The end of the war, he warned, would not “lessen the burden and suffering of the people. The empire would lose “much of its territory”; “the glorious army” would disappear. But “we must develop the permanent racial life of Japan, transcending all past feelings and forgetting all selfish thoughts. There is up other way for us but to foster the new spirit of self-rule, creation, and labor in order to build a new Japan, and devote ourselves to the development of technique and science, the lack of which was found to be our greatest fault in the present war. we must build up a civilization that will contribute to the civilization of humanity. This,” concluded Suzuki, “is the only way to reply to the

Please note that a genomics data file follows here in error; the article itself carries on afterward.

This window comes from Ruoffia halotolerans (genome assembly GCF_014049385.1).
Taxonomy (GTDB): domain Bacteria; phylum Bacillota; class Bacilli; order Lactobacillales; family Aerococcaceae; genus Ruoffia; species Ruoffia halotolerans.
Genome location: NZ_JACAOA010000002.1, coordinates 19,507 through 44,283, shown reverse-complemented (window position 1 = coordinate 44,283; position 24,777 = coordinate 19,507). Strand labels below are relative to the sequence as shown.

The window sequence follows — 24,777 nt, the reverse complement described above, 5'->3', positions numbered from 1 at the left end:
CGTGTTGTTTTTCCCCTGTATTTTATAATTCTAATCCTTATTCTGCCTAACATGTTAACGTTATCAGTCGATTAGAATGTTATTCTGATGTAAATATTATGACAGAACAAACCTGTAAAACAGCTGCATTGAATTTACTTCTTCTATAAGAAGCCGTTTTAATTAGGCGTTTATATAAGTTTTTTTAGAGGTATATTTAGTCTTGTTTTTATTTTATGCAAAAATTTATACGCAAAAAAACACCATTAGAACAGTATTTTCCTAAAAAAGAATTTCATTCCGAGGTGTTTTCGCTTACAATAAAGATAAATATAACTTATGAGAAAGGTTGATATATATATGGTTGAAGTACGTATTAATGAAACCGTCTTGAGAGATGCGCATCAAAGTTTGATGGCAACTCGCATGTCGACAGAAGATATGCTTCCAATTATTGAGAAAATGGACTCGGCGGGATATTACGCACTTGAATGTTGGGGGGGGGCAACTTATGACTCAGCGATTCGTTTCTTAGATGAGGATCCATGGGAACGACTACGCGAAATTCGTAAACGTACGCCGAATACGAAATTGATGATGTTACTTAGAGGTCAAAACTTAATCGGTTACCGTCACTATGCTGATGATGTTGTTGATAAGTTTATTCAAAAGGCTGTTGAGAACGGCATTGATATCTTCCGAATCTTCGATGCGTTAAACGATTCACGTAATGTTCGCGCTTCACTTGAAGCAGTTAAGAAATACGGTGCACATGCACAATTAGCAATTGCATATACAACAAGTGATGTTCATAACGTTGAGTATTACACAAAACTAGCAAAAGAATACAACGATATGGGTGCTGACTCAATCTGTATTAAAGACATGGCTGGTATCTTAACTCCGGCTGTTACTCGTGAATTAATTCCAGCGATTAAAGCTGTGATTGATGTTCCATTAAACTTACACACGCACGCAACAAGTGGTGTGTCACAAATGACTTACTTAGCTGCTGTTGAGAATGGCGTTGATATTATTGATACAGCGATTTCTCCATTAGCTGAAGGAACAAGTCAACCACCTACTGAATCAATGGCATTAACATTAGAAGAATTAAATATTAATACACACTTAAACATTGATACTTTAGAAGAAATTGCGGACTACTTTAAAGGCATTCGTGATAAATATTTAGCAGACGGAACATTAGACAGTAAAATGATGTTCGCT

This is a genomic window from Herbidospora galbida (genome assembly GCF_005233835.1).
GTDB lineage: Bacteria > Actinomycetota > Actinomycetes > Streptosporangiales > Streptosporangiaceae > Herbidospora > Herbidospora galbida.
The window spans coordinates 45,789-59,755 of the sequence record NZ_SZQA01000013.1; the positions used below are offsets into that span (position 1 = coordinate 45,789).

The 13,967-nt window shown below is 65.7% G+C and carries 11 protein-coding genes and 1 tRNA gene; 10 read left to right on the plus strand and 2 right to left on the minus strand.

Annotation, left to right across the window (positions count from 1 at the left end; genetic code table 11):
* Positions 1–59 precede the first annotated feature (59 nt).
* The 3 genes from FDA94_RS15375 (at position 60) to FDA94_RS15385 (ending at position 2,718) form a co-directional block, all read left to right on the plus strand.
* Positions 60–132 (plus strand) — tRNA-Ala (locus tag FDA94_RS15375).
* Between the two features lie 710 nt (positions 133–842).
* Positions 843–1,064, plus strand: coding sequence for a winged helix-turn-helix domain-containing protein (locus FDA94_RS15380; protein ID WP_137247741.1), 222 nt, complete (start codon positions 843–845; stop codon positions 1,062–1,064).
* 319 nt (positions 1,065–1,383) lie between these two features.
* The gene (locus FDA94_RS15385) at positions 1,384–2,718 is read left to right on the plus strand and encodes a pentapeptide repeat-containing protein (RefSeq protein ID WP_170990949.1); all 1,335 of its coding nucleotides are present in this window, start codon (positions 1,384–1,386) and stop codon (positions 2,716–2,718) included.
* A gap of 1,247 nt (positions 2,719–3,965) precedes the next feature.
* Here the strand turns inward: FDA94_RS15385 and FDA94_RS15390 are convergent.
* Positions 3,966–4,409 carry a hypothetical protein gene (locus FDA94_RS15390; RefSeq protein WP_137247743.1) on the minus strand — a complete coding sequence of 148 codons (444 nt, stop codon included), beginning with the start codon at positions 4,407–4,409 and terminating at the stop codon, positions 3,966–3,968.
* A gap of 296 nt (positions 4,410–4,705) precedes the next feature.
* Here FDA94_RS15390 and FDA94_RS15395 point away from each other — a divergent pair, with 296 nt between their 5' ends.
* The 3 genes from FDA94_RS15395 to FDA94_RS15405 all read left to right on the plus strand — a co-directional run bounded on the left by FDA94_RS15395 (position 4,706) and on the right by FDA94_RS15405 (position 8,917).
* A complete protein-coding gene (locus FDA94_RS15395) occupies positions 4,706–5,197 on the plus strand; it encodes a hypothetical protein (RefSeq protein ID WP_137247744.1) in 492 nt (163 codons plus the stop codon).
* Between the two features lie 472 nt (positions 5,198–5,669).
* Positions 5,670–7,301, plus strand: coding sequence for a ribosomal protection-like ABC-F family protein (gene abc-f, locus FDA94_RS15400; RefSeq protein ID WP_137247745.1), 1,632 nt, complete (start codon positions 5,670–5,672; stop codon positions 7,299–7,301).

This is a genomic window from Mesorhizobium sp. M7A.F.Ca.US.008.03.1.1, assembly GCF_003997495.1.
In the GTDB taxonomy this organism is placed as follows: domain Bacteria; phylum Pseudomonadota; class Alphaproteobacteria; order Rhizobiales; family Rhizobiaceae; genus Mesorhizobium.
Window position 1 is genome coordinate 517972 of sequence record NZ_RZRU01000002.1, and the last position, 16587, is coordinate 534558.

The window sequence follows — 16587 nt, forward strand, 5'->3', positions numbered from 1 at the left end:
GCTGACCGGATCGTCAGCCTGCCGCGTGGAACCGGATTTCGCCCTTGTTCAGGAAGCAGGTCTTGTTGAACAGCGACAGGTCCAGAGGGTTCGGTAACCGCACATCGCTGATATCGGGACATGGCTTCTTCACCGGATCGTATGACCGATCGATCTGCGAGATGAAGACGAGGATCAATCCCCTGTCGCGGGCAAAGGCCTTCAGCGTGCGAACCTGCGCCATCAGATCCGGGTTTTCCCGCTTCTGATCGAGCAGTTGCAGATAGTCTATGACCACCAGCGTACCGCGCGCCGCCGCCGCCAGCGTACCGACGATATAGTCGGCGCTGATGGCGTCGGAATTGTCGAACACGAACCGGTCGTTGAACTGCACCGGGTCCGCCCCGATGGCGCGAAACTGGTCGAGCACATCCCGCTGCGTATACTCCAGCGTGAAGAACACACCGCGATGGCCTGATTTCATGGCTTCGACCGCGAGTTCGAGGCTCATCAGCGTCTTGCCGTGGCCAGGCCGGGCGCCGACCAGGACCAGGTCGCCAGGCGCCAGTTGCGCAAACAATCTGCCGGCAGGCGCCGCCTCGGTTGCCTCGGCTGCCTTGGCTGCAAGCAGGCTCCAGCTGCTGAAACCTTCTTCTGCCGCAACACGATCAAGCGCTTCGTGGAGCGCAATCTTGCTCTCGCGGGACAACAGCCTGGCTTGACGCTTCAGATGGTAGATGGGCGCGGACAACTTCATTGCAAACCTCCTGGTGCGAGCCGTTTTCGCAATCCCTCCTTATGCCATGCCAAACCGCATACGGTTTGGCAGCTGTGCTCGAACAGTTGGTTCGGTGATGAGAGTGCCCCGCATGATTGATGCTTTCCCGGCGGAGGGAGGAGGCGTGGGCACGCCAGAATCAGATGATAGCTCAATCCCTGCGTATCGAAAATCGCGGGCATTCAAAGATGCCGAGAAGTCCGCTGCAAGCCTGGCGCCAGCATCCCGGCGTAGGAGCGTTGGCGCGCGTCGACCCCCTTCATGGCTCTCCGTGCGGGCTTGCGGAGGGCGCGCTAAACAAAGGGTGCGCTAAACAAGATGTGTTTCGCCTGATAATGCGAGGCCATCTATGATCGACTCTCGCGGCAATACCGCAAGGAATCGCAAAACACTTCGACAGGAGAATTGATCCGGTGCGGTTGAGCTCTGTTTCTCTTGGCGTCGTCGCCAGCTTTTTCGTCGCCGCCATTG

unlimited benevolence of His Majesty the Emperor“.

At 3:20 that afternoon the old man who had after all proved to be old enough to commit political suicide by sponsoring the surrender, tendered the resignations of his cabinet. This morning his successor was appointed, the imperial prince who had been expected to lead the Japanese in the last charge and who will instead lead them now on the long road back. Contrary to popular expectation however the prince was not one of the emperor’s brothers but Neruhiko Higashi-kuni, once commander-in-chief in China, whose influence
on the army may now be needed to compel surrender.

That may not be such an easy task. If it is amazing that a nation could turn so meekly from war to peace, from the attitude of defiance to the death to that of humble submission, without warning or preparation, all in those few minutes that it took the emperor to promulgate his will, it is perhaps equally amazing that in this defeated, thoroughly crushed nation, there is danger of revolution, not for peace, but against peace.